Beck pops up, Zelig-like, in a variety of situations. I can think of multiple backstories for these items:

Omaha World Herald, 21 May 1895

The Indictment by the federal grand Jury of Sheriff John Mullin of Thurston County, Nebraska, is an act of peculiar significance to those who are familiar with the details of the war which has been carried on by the citizens of Pender and the Flournoy Land and Live Stock company on one side and Capta'n William H Beck, Tenth United States cavalry, acting Indian agent for the Omaha and Winnebago reservations, on the other.

In brief, the history of the case is this The Flournoy Company leased several thousand acres of land from the Winnebago Indians. These lands they subleased to white settlers on the reservation, taking notes in payment of rent and transferring the paper to supposedly innocent purchasers in order to realize money to enable the company to carry on its business.

Captain Beck, claiming to act under instructions from the commissioner of Indian affairs, held that these leases were invalid and that no man might hold land under lease on the reservation unless it was countenanced by him and approved try the Secretary of the Interior.

The federal court of appeals found in Beck's favor in this matter, and the leases were voided. I saw mention that it would be appealed to the Supreme Court, and do not know what became of that legal action. Maybe he was a visionary or a decent man who took the federal trust responsibility for tribes seriously. Or maybe he just wanted to make sure to get a piece of the action to line his own pockets. (There was definitely plenty of corruption amongst Indian agents in those days.)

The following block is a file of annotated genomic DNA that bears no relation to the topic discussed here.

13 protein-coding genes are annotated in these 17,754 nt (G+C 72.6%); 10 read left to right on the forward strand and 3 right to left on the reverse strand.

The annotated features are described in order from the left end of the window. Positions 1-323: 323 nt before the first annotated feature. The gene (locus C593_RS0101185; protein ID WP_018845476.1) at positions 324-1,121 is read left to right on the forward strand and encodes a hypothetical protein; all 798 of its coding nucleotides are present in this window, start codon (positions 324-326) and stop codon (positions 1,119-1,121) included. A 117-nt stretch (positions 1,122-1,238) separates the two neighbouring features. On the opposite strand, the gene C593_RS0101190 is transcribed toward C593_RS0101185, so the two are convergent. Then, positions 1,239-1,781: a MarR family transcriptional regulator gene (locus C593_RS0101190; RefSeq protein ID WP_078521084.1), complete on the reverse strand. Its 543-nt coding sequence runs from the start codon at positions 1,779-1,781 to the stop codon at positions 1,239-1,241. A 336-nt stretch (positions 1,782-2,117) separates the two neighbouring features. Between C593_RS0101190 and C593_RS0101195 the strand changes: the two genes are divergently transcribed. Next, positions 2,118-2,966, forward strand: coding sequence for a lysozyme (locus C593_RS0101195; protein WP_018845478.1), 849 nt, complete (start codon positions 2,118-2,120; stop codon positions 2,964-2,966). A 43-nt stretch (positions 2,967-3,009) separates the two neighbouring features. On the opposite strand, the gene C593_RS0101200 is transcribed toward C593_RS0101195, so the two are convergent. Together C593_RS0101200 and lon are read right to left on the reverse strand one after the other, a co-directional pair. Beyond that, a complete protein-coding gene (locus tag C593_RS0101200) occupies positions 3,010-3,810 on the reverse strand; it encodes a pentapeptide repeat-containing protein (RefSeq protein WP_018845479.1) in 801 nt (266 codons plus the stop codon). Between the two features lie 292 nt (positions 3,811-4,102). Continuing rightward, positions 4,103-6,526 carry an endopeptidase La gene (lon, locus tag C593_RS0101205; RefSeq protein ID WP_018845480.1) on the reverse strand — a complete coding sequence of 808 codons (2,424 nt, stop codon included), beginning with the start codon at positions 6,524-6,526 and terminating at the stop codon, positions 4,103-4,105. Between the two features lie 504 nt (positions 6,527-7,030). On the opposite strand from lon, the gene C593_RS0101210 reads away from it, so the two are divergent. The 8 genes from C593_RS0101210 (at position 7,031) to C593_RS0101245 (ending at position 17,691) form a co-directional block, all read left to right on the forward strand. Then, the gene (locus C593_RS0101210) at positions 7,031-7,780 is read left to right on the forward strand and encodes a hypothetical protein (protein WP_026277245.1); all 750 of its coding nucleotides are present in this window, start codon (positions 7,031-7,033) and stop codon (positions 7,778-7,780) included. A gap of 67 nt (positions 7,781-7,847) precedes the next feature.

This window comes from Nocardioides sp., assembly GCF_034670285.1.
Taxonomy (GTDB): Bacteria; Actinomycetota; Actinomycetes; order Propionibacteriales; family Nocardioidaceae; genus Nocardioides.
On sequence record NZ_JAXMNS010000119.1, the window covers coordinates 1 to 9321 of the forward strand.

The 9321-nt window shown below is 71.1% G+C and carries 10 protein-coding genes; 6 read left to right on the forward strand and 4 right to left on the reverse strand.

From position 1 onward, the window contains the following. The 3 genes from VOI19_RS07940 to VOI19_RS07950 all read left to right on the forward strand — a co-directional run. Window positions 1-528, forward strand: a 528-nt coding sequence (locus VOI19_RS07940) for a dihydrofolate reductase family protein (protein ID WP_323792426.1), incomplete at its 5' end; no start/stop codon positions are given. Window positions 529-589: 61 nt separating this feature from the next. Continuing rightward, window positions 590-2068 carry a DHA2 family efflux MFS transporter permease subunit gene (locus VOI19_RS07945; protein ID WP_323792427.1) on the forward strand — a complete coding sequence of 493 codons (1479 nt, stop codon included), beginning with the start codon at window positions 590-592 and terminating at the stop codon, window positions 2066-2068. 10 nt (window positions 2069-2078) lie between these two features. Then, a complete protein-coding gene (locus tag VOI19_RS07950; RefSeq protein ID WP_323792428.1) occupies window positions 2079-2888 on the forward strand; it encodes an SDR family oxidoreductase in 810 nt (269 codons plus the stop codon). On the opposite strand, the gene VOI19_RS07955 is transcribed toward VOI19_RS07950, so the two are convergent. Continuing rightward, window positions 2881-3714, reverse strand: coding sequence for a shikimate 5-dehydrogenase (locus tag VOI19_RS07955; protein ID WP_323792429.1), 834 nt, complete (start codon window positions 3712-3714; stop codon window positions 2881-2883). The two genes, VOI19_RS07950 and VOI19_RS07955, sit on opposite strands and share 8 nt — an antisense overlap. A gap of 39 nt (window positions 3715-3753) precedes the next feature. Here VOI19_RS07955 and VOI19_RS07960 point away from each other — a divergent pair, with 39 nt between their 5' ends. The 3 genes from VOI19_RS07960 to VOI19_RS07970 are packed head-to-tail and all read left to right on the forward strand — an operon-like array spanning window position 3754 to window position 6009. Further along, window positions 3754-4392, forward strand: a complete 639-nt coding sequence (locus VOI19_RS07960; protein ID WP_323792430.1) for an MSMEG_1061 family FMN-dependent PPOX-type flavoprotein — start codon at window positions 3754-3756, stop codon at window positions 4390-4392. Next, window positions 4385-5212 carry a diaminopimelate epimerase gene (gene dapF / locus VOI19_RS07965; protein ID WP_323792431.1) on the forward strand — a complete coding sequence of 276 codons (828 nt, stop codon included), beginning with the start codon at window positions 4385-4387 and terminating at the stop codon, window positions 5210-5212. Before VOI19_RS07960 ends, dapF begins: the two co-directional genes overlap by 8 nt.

Some time around then, Capt. Beck's youngest son Paul, an Army man himself, met and wooed Ruth Everett, the daughter of a Nebraska farmer. The story of how they came to wed in Denver might be lost forever. But I'm putting off their story till the next post, seeing how long this one is already. And we haven't even gotten to the 10th Cavalry charging up San Juan Hill right along with Teddy Roosevelt in the Spanish-American War. Many of them, including Capt. Beck, were decorated for their performance in battle.


Tenth Cavalry, US Army, preparing their first action abroad, in Cuba during the Spanish-American War (1898)
It's easy to google copious information about the Tenth Cavalry's military prowess, wherever they were deployed in combat. Of interest to me is a story I happened upon concerning a few weeks the soldiers spent in Florida, awaiting deployment to Cuba in the spring of 1898.

A whole generation had passed since the slaves were freed; Reconstruction was on the wane and Jim Crow very much the way of the country. In an article with the subhead Negro Soldiers Have an Abnormal Idea of Their Equality with the Whites, the Atlanta Constitution reported:

The average colored soldier increases a hundredfold in his personal estimation of himself as soon as he gets a uniform and a gun, and he immediately insists upon maintaining a social equality between himself and the whites that would not suggest itself to him under ordinary circumstances. The result is always conflict, and ever since the troops got here, there has been a constant friction between the negroes and the white men that has proven the most unpleasant feature of life in camp.